The motto of the Royal Society was "Nullius in verba". In tutelage every boy of the elite - or who aspired to be elite - was expected to verify the Law of Gravitation himself. Same with things like axioms of Euclidian Geometry, or Archimedes’ Principle, and so on with other things that lend themselves to investigation, because it cultivates agency.
>The problem with modern [academics] is that they oscillate between two extremes, the idea of perfectly reliable knowledge, like what can be perfectly measured or derived via math, the Enlightenment way, and the idea that knowledge is impossible and it is just all social construct or something, the Hegelian or Postmodern way.
One, of course, naturally following from the other. That post-modernism is modernism; the logical conclusion of modernist epistemology applied consistently and without unprincipled exception.
In more civilized times, anyone could publish anything they liked; and if anyone saw anything they thought was interesting, they could try reproducing it; and if they could reproduce it, then that society's framework of understanding was advanced. This is a form of social technology that was called science. Such which stands in contrast with a presently regnant system called ‘peer review’.
Under this system, noone can publish, except that they be rubberstamped first by a synod of bishops, who adjudicate material in secret, on the basis of secret methods, using secret evidence, not revealed to laypersons outside of the church (ie, by fiat), whereupon it is either rejected or accepted.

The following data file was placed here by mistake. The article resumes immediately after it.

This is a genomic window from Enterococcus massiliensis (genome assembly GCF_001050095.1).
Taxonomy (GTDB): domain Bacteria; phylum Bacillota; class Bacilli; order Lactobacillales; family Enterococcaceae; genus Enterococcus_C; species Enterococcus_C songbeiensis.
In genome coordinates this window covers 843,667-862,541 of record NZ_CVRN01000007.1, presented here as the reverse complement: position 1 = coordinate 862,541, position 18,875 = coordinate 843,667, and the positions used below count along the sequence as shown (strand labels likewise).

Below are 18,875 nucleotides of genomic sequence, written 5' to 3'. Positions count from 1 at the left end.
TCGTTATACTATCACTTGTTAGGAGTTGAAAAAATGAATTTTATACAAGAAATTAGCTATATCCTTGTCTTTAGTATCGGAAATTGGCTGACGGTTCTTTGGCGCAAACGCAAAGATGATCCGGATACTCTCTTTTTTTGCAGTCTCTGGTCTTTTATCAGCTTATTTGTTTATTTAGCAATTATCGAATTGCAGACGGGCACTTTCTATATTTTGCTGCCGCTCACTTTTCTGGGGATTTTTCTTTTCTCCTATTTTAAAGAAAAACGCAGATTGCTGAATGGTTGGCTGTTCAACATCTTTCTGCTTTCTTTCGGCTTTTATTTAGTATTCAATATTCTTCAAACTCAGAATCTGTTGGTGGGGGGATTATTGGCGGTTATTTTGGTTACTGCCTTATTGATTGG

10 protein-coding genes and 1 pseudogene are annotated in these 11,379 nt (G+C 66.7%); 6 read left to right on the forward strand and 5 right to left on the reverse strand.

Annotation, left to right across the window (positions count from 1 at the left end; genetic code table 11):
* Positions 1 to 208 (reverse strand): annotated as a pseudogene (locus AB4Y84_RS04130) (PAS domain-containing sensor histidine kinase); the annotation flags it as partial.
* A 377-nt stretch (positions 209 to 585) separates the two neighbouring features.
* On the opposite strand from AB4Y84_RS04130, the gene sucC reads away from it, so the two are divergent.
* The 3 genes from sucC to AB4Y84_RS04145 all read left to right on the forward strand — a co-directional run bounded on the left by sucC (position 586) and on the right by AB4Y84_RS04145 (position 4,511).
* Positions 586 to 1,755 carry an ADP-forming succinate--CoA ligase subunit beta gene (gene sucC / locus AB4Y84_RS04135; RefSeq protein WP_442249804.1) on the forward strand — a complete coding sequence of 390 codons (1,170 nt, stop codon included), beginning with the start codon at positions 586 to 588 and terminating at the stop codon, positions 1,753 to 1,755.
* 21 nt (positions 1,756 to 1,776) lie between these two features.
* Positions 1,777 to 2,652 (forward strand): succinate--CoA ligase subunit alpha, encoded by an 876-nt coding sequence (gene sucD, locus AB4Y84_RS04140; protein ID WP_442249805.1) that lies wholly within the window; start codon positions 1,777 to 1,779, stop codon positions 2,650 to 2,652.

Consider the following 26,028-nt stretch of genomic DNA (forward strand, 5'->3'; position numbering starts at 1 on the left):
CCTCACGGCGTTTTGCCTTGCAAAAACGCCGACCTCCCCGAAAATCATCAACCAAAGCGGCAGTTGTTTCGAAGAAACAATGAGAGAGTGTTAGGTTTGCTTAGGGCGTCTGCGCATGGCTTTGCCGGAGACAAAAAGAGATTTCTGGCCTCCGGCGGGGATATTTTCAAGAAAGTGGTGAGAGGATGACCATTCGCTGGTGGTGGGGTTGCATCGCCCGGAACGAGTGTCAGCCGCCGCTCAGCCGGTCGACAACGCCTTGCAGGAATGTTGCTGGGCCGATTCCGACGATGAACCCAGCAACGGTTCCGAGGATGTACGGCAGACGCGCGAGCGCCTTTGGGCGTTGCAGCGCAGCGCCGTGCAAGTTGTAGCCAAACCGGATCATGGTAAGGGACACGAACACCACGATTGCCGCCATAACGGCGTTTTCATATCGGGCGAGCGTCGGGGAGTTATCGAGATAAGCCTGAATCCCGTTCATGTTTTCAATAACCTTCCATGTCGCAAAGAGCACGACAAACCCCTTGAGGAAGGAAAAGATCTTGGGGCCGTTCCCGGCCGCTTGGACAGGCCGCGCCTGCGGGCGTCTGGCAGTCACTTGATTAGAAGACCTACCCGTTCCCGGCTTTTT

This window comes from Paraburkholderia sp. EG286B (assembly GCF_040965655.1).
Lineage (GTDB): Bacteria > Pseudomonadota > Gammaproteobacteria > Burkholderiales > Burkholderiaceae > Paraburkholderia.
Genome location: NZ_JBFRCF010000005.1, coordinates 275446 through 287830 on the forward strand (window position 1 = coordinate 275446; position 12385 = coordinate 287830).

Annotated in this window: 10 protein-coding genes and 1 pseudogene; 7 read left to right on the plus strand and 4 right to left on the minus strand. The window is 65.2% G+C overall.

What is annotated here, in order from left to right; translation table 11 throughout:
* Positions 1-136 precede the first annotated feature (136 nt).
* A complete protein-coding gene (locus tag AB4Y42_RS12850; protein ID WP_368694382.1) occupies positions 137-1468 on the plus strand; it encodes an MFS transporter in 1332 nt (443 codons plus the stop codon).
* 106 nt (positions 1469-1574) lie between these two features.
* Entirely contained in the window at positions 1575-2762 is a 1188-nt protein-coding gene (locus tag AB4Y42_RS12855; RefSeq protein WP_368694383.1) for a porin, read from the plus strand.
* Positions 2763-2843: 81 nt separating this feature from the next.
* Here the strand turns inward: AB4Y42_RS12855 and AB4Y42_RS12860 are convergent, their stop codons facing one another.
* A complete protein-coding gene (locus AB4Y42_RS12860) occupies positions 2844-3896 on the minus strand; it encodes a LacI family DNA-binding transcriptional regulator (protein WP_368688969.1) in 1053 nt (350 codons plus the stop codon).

If accepted, it is then entered into the canon of orthodoxy as ‘settled science’. Reproduction is not only unnecessary to this process (socially speaking, of course), for that matter, anyone that *doesn't* reproduce the ordained results may then be rejected out of hand as either a fatuous hack or a faithless heretic, for deviating from orthodoxy, and thus failing to take the bishop’s word for it.
In broad terms, developments like this are simply yet another expression of a general trend of 'priestly dominance' over a polity which is typical of societies afflicted by popular governance – more specifically, where a certain priest-like faction in particular attempts to arrogate dominion over ever inflating swaths of a society, shoehorning it’s own contingent mode of engagement into any and all other affairs, irrespective of however maladaptive it may be outside of the context it came about in (if it was ever even adaptive anywhere to begin with).